24 December 2012

Genetic Association on Abnormal Insulin Production Found in Three Genes; TBC1D30, KANK1 and PAM

Effect of insulin on glucose uptake and metabolism. Insulin binds to its receptor (1), which starts many protein activation cascades (2). These include translocation of Glut-4 transporter to the plasma membrane and influx of glucose (3), glycogen synthesis (4), glycolysis (5) and fatty acid synthesis (6).
Source: Wikipedia
Studies show that three genes, TBC1D30, KANK1 and PAM , may have an influence on abnormal insulin production which may predispose people to diabetes.

Insulin is a hormone that brings sugar (glucose) to the cells for energy storage. It is produced by beta cells found in the pancreas.

It is responsible for regulating carbohydrate and fat metabolism in the body. Insulin causes cells in the liver, skeletal muscles, and fat tissue to take up glucose from the blood.

When insulin fails to do its job, glucose which is supposed to be stored in cells end up in the blood. As this progresses, blood sugar levels start going up leading to complications such as heart attack or kidney failure.

Diabetes is a disease where the insulin in the body is either rejected or too low. There are two types of diabetes, Type 1 and Type 2. Type 1 diabetes is a disorder where the immune system of the body starts attacking and destroying the insulin producing beta cells.

Type 2 diabetes is when the insulin produced is too low or that the cells start rejecting its own insulin. This is the most popular of the two types and accounts for about 95% of diabetes cases.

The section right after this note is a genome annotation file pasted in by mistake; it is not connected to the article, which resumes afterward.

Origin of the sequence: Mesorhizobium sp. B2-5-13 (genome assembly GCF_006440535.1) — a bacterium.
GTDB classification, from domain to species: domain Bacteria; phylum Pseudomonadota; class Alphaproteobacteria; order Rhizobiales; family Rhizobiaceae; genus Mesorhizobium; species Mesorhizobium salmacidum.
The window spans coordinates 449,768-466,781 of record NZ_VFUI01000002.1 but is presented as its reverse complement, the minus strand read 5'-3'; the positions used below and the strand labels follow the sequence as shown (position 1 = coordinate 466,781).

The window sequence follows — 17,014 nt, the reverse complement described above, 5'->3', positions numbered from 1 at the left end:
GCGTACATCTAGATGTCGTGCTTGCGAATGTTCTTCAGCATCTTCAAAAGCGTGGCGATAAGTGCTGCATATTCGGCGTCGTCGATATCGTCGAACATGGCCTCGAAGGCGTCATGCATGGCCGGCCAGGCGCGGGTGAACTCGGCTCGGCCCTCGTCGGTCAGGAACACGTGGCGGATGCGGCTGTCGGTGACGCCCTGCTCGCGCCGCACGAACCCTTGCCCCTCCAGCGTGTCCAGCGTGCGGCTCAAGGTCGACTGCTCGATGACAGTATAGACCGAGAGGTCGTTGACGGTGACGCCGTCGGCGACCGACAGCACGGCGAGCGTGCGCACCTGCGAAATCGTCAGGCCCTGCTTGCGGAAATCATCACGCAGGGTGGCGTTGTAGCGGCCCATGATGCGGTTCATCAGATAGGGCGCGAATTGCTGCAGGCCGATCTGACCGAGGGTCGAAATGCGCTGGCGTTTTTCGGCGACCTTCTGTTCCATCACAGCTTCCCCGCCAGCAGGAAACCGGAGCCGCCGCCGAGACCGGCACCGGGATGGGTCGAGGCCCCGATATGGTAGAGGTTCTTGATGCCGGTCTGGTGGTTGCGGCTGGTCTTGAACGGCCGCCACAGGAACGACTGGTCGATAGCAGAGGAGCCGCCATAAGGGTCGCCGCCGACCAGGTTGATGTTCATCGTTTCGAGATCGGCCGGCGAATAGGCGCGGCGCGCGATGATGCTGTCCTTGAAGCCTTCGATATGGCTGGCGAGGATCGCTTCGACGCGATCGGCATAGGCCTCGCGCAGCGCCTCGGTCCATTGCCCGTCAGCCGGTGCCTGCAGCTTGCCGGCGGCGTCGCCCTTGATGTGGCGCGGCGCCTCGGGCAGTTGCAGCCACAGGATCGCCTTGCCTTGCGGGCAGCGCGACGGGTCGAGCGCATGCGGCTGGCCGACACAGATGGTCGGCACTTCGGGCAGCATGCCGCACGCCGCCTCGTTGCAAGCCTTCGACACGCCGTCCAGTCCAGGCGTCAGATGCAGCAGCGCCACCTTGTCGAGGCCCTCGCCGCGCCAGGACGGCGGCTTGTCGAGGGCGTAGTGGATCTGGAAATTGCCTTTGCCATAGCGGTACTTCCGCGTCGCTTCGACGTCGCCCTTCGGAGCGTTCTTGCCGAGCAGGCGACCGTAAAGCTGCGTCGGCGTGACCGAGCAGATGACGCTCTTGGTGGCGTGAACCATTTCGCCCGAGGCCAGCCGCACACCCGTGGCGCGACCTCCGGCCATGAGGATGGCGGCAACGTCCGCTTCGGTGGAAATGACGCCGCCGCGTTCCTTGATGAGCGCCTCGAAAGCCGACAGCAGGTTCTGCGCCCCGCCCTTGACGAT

Genetic Influence On Insulin Production

In research published online Dec. 23, 2012 in the journal Nature Genetics, scientists have found three new and relatively rare genetic variants that influence insulin production, offering new clues about the genetic factors behind diabetes..

"Studying genetic variants — even rare ones — helps us learn how genes affect health and disease," said Karen Mohlke, PhD, one of the study's senior authors and associate professor of genetics at the University of North Carolina School of Medicine. "In this study, we've implicated new genes as playing a role in insulin processing and secretion."

The study is also the first time genetic insights have been reported using exome array genotyping, a new tool that is less costly than genetic sequencing. This analysis allows scientists to quickly screen DNA samples for known variants in specific genes. It is especially helpful for testing variants that are rare.

Video: Glucose, Insulin, and Diabetes

"The exome array allowed us to test a large number of individuals — in this case, more than 8,000 people — very efficiently," said Mohlke. "We expect that this type of analysis will be useful for finding low-frequency variants associated with many complex traits, including obesity or cancer."

The scientists pulled data from a large health study directed by researchers at the University of Eastern Finland. A research team including postdoctoral scientist Jeroen Huyghe at the University of Michigan, Ann Arbor led the statistical analysis, which integrated genetic data and detailed health records for a sample of 8,229 Finnish males.

Diabetes, which affects more than 25 million people in the United States, results from problems with the body's ability to produce or use insulin. Rather than pinpointing one gene behind the disease, scientists believe there are a whole host of genes that interact with health and lifestyle factors to influence a person's chances of getting the disease.

The study revealed that certain variants of three genes — called TBC1D30, KANK1 and PAM — are associated with abnormal insulin production or processing, even in people without diabetes. The genes may predispose such individuals to developing the disease.

As a next step, the researchers plan to continue to investigate how these genes may lead to diabetes. They also expect the results will inspire other scientists to use exome analysis to look at the genetic factors behind other complex diseases.


University of North Carolina Health Care
Nature Genetics
University of Eastern Finland
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